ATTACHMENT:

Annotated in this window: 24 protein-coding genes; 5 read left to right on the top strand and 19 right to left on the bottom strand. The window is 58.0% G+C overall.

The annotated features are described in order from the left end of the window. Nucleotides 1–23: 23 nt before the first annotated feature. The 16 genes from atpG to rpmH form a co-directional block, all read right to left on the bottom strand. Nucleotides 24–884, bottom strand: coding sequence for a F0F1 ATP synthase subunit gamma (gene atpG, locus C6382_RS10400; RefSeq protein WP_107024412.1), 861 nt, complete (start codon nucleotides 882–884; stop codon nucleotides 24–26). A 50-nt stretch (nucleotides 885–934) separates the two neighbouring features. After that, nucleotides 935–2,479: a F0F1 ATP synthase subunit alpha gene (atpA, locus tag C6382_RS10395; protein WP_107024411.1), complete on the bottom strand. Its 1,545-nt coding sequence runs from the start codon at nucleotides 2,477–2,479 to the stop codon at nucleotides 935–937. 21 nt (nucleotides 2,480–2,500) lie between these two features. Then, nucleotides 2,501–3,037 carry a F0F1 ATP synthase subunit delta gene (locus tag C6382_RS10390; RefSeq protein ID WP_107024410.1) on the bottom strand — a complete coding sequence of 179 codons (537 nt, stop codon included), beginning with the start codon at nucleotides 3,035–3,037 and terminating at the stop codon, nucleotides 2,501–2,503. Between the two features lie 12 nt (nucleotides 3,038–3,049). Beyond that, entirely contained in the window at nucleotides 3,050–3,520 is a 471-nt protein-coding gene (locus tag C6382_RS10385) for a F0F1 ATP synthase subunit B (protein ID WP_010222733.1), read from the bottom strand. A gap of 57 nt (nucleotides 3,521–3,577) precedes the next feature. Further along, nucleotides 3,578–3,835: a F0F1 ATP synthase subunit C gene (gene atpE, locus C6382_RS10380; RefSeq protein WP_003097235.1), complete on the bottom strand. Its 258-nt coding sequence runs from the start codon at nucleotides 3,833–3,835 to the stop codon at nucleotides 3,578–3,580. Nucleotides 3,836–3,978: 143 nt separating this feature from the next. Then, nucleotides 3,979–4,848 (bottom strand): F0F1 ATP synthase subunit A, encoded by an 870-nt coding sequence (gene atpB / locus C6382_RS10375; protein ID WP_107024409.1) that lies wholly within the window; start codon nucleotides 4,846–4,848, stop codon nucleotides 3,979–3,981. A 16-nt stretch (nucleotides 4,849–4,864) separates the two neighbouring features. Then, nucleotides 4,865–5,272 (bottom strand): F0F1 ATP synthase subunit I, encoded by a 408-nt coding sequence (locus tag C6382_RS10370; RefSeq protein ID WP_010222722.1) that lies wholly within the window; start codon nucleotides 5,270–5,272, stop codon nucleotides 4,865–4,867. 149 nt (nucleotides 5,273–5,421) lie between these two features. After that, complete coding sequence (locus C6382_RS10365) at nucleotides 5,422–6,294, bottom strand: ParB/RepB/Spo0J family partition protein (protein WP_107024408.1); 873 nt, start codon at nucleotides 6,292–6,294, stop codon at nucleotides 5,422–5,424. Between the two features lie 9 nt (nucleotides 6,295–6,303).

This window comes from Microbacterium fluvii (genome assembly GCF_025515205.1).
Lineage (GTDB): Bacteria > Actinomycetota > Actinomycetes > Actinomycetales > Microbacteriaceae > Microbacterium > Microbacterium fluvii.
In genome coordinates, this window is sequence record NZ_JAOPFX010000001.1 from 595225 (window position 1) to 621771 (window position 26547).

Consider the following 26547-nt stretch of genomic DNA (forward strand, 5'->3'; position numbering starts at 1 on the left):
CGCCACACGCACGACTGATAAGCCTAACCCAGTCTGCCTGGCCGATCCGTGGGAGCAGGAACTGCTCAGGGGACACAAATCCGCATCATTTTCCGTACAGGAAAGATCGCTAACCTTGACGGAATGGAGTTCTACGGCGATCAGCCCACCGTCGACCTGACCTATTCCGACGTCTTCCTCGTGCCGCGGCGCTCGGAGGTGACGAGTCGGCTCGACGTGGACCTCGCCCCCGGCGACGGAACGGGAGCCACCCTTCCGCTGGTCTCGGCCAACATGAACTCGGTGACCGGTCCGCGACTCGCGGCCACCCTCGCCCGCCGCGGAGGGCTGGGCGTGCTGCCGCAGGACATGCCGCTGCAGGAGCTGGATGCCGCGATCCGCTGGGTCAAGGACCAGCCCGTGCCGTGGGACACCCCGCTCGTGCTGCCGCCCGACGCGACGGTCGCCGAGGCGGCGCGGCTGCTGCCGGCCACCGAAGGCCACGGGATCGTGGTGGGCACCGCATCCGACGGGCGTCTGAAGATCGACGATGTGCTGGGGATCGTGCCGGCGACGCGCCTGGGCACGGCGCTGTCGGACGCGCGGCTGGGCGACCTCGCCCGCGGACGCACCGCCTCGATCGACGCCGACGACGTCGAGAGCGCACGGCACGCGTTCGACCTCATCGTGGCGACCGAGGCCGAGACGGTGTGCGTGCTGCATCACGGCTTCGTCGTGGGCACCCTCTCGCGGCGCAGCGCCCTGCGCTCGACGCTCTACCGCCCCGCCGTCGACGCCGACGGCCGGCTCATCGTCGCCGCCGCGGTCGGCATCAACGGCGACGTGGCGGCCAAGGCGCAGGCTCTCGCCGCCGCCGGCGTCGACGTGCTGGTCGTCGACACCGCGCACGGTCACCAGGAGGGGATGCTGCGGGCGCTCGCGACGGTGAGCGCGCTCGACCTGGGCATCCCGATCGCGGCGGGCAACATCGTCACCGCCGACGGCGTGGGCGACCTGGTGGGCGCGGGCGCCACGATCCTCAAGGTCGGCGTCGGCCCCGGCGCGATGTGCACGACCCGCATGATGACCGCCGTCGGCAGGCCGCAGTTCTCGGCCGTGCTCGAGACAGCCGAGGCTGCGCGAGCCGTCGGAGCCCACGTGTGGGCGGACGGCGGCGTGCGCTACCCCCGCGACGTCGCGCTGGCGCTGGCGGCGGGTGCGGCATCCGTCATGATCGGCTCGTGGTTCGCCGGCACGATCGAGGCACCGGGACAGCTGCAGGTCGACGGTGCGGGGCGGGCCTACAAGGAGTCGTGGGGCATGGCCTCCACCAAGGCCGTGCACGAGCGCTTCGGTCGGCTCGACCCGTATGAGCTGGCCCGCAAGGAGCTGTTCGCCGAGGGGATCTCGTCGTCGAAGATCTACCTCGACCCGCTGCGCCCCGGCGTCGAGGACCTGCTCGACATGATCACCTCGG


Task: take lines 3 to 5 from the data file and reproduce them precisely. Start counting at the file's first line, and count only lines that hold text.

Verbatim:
This window comes from Microbacterium fluvii (genome assembly GCF_025515205.1).
Lineage (GTDB): Bacteria > Actinomycetota > Actinomycetes > Actinomycetales > Microbacteriaceae > Microbacterium > Microbacterium fluvii.
In genome coordinates, this window is sequence record NZ_JAOPFX010000001.1 from 595225 (window position 1) to 621771 (window position 26547).